Week 3 Activity Post

The several unique cultures held in different parts of the Philippines have great contribution toward the perspectives on death that seem to be in the same category, but have different scripts, around the country. I have chosen to read “Cultural scripts for a good death in  Japan and the United States: similarities and differences” by Susan Orpett Long  (2004) in order to examine different scripts of death rituals in the Philippines.

Within urban communities in the Philippines, the authoritative knowledge for death is typically held by professionals, especially doctors. Most deaths are at or near a hospital and people typically have a funeral at a funeral home. In these urban communities, death rites are handled by funeral operators/professionals and doctors and they are documented through a government system (Philippine Statistics Authority) similar to how we do it in the United States. Death is usually determined by the doctor and the body is prepared for burial by the funeral home. However, within rural communities, authoritative knowledge seems to be held by a combination of midwives and local doctors, which Susan Orpett Long refers to as a meta-script–a mixture of death scripts and not solely a revivalist culture. Death rites and legal duties are still handled by the government and doctors, if available, but death is determined by those surrounding the person most often (family/friends) and a 3-7 day wake will be held at the deceased’s house with their loved ones. There are several different variations of these customs within different cultures which I will discuss later.

As discussed by Susan Orpett Long in her article about a good death (Long 2004), she mentions a revivalist death script. This script is largely based off of natural death and little interference. I believe the Philippines rely most heavily on this script and also that of a religious/spiritual base (as most Filipinos are Christian). Further, Long also mentions that the Asian approach to death is related to acceptance of natural life events. Unlike us Westerners who try to control our “fate” or “nature” by using heavy medications and machines, these Eastern Asia natives embrace the spiritual reality of death and celebrate life.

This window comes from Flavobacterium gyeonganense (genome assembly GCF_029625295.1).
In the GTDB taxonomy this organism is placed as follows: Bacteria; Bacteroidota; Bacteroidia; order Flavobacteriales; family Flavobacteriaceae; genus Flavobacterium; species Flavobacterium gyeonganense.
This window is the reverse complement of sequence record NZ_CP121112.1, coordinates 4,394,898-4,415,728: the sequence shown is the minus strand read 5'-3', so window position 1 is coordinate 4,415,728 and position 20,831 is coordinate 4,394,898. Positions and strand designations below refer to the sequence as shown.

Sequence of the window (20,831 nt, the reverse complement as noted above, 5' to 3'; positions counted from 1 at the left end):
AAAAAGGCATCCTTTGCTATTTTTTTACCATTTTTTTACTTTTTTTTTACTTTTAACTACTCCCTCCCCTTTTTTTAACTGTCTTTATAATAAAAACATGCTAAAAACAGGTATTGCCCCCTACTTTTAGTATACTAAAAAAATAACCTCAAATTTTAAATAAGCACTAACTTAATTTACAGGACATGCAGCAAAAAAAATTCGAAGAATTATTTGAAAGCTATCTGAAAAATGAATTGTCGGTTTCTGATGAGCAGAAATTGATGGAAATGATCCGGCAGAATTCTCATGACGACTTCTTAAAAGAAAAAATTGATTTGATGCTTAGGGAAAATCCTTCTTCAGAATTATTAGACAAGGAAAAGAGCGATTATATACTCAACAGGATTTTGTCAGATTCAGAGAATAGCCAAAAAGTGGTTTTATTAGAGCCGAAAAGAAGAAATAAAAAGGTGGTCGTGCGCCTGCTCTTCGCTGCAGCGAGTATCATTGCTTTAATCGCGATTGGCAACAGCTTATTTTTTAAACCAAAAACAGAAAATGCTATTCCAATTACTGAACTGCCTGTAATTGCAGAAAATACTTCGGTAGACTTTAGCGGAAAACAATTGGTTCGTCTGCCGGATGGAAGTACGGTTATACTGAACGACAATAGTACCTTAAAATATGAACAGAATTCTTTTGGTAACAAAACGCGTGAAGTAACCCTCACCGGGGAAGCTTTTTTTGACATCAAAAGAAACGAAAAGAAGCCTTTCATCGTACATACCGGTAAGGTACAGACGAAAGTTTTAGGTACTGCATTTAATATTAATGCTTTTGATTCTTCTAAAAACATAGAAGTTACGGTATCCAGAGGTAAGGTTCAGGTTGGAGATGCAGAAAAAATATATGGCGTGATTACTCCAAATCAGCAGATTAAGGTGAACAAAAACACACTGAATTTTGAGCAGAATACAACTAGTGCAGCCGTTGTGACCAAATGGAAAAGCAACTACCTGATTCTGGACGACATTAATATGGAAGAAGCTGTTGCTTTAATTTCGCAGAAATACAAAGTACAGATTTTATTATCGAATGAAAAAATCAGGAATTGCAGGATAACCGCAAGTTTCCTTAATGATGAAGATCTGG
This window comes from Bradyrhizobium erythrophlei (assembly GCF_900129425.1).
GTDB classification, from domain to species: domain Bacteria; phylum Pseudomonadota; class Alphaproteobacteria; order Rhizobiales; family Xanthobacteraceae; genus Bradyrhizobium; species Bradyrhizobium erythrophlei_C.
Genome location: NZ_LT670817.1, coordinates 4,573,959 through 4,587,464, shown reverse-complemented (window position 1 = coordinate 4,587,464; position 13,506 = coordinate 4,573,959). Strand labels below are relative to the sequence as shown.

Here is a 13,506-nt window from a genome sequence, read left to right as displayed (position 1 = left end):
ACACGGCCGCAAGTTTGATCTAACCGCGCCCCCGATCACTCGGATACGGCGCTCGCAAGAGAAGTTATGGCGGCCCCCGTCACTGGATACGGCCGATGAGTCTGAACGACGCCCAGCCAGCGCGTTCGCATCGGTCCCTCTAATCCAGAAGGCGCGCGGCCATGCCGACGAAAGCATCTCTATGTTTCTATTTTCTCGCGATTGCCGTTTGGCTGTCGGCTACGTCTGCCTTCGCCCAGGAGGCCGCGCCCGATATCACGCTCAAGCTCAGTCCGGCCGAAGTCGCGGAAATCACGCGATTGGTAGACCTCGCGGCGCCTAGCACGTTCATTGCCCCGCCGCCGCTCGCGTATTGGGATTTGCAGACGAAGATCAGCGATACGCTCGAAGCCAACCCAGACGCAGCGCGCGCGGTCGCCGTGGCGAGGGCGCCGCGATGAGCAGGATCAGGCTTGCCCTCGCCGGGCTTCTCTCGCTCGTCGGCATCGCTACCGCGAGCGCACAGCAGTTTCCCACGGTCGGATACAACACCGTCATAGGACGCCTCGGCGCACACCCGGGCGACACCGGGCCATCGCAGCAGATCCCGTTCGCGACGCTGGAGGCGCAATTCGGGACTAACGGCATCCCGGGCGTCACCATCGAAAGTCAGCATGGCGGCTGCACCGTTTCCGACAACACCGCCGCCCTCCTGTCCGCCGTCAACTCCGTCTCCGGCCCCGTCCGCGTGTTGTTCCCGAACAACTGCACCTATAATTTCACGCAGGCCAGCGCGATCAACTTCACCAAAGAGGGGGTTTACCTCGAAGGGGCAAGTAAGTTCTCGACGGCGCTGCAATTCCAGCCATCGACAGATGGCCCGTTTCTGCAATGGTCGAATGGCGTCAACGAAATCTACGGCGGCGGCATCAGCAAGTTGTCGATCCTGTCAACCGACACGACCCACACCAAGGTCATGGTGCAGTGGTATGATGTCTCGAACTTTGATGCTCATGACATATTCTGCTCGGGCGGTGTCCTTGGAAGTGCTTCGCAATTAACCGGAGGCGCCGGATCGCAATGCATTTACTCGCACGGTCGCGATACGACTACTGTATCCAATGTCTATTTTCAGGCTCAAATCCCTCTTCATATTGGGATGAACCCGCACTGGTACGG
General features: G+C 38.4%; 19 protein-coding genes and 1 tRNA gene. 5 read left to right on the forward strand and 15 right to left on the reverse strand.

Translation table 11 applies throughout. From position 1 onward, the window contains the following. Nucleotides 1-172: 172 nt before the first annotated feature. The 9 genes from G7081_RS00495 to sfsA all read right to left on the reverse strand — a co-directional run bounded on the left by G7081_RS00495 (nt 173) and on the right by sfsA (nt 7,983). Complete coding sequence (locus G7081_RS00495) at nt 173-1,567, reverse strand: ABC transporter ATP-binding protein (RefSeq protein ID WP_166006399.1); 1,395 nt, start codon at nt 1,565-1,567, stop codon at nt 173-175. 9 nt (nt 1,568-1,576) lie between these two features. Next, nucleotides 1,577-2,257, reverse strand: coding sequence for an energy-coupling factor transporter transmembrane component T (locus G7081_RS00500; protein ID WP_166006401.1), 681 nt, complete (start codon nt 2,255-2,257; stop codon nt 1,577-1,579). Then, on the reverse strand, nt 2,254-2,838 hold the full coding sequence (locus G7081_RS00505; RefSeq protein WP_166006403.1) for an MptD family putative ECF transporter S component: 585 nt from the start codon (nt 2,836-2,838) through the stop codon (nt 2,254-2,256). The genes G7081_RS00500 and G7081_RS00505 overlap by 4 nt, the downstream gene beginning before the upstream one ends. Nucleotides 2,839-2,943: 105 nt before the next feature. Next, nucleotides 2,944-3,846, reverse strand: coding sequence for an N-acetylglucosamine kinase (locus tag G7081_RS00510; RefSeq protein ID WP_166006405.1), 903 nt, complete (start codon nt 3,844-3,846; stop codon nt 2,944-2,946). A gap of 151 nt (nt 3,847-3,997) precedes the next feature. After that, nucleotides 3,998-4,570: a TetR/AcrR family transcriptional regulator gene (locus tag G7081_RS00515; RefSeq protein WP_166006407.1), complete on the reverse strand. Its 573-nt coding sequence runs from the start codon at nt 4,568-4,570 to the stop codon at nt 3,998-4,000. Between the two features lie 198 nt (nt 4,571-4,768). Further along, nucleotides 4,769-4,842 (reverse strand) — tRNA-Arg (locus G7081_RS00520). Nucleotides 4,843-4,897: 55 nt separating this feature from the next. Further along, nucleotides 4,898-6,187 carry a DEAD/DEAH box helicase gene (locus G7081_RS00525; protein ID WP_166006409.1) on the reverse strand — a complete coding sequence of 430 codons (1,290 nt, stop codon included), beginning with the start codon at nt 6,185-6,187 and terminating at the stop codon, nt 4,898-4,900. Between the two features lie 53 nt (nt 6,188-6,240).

People might see the Filipino’s way of conducting a wake or funeral as superstitious, but they are just relying heavily on their religious and cultural beliefs and traditions. For example, in some cultures, when the casket leaves the home, it is spun around three times to confuse the spirit and stop him/her from returning. Another is that children are carried over the casket before burial to keep the ghost from haunting the living. (Almendral 2017).

Specifically, one custom that stood out to me is from Cavite, Philippines (which is only 10 miles from the modernized capital and they still hold these ceremonies) is that before someone dies, they will choose which tree they wish to be buried in before. Then when they get really sick, a little shack is built for them close to the tree they picked. When that person dies, they are vertically entombed  in the hollowed out tree trunk for the rest of time (Funeralwise, 2013). The body in these cultures is typically prepared by locals and family members.



Long, Susan Orpett. Cultural Scripts for a Good Death in Japan and the United States: Similarities and Differences. 2004, anthropology.msu.edu/anp270-us18/files/2015/05/Cultural-scripts-for-a-good-death-in-Japan-and-the-US-Long-2004.pdf.

Almendral, Aurora. “In Philippine Drug War, Death Rituals Substitute for Justice.” National Geographic, 2 Feb. 2017, www.nationalgeographic.com/photography/proof/2017/02/philippine-drug-war/.

“Death Rituals of the Philippines.” Funeralwise, 14 Oct. 2013, www.funeralwise.com/digital-dying/the-spectacular-death-rituals-of-the-philippines/.

“Death Certificate.” Philippine Statistics Authority, Producer(s) Bureau of Labor and Employment Statistics – Department of Labor and Employment, psa.gov.ph/civilregistration/requesting-civil-registry-document/death-certificate.


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